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The War Of 1812

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 United States Forces at the Raisin


Kentucky troops were often described as destitute, and the soldiers at the River Raisin were no exception.  By October of 1813, clothing was already worn out.  Tailors were exempted from all other duties in an effort to keep up with the constant need for repairs.

“John Richardson wrote that the clothes of the Americans at the Battle of the River Raisin  “…had evidently undergone every change of season, and were arrived at the last stage of repair…it was the depth of winter, but scarcely an individual was in possession of a great coat or cloak, and few of them wore garments of wool of any description.  They still retained their summer dress, consisting of cotton stuff of various colors, shaped into frocks, and descending to the knee; their trousers were of the same material.  They were covered with slouched hats worn bare by constant use, beneath which their long hair fell matted and uncombed over their cheeks; and these together with the dirty blankets wrapped around their loins…and fastened by broad leathern belts into which were thrust axes and knives of an enormous length, gave them an air of wildness and savageness...”


2nd Michigan Territorial Militia Regiment


At the start of the War of 1812, 218 men at the River Raisin were enrolled in the 7 companies of the 2nd Michigan Regiment, including 44 in Couture’s company, 34 in Drouillard’s, 21 in Jobin’s Horse, 27 in LaSalle’s, 21 in Martin’s, 44 in Menard’s & 27 in Mulholland’s.    Most did garrison and construction duties, but some were involved in Hull's invasion of Canada, the Battles of Brownstown & Monguagon, and escorting the mail to Detroit.  They served barely 3 months before becoming prisoners of war released on parole in August of 1812.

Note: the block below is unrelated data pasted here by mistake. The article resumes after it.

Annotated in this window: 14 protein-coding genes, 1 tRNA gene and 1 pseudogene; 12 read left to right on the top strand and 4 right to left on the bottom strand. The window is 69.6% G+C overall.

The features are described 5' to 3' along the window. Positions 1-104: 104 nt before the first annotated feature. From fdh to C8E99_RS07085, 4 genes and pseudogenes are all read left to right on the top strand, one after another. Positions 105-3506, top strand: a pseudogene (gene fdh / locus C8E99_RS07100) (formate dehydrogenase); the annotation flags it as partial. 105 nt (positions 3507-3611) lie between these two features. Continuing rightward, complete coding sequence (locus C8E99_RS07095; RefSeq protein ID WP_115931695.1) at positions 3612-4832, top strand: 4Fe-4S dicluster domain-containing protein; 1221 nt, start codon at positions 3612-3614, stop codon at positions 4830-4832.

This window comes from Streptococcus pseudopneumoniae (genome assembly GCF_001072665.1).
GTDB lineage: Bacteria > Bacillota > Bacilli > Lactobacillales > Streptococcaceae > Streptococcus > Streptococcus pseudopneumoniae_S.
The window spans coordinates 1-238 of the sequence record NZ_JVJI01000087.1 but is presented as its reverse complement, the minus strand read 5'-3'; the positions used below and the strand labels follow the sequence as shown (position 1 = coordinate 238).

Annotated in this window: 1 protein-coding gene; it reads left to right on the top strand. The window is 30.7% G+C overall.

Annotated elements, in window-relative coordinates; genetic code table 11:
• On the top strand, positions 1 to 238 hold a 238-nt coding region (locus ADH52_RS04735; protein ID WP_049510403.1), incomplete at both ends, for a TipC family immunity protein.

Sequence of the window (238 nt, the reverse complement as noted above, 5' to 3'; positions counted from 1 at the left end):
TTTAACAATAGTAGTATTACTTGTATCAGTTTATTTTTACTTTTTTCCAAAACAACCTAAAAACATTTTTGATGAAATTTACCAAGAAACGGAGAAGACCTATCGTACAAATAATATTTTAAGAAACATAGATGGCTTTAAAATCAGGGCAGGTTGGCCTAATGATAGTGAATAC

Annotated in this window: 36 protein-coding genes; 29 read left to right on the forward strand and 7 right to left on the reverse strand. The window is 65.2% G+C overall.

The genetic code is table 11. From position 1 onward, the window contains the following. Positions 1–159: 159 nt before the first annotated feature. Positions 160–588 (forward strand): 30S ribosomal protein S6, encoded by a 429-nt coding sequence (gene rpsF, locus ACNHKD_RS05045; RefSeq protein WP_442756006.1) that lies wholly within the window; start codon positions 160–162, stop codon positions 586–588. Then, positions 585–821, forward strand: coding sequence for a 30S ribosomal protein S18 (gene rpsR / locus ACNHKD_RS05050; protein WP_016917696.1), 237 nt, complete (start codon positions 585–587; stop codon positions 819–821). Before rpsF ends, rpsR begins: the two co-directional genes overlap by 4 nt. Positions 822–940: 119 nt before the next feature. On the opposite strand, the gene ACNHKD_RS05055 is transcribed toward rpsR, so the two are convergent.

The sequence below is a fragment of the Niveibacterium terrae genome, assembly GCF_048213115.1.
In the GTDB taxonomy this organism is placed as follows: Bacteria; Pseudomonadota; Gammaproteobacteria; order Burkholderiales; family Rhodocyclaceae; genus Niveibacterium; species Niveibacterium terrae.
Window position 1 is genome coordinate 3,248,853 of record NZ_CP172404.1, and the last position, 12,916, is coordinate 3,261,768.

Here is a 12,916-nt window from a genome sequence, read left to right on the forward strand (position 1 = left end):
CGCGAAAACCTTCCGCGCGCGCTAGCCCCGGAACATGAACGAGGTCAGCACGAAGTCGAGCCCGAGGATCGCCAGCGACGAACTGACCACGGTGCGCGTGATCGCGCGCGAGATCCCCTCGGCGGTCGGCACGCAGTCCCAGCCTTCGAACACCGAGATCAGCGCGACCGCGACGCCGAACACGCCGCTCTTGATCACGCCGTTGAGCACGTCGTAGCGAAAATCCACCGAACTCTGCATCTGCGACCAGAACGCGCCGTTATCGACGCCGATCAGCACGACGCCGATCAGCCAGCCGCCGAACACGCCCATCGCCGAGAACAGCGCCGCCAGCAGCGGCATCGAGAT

In January of 1813, Lt. Col. Francois Navarre estimated the militia available at the River Raisin at 250, scattered from the Huron to the Maumee and still technically POW’s by the terms of Hull’s surrender of Detroit in August of 1812.  Up to 100 ignored their parole and fought in the battles of January 18-22. 


Those who had the means armed & clothed themselves according to the 1805 regulations in blue coats or capotes trimmed white and coming to the knee, white small clothes, and round hats with white plumes.  Others wore a mix of French-Canadian and Indian garb.



















Michigan Legionary Corps


          About 100 River Raisin militia enlisted in the Michigan Legionary Corps.  They were the first to volunteer for duty, helping to build Hull's Road to Detroit in 1812.  Small detachments participated in the battles around Detroit and were very active in escorting the mail. Many were in Detroit when General Hull surrendered his forces in Michigan Territory to the British & Indians.

          Unlike the ordinary militia, the 86 men of Lacroix’s company were all issued government muskets, cartridge boxes & bayonets.  As they were organized on the eve of the war and came from the 2nd Regiment at the River Raisin, it is likely they wore the 2nd Regiment's blue coats trimmed in white rather than the buff designated for the Legion’s light infantry company. 

    Cornet Lee’s small detachment of Smyth’s cavalry was stationed on the Raisin and wore distinctive red coats trimmed in black velvet, white vests, buckskin breeches, boots, and leather caps with bearskin, blue turban, & white plume.  They fled the territory to avoid being included in Hull's surrender.

          The rest of the Legion, (Smyth’s cavalry, Mack’s artillery, and DeQuindre’s riflemen) were based in Detroit with the 1st Regiment and were part of the American army surrendered by General Hull.



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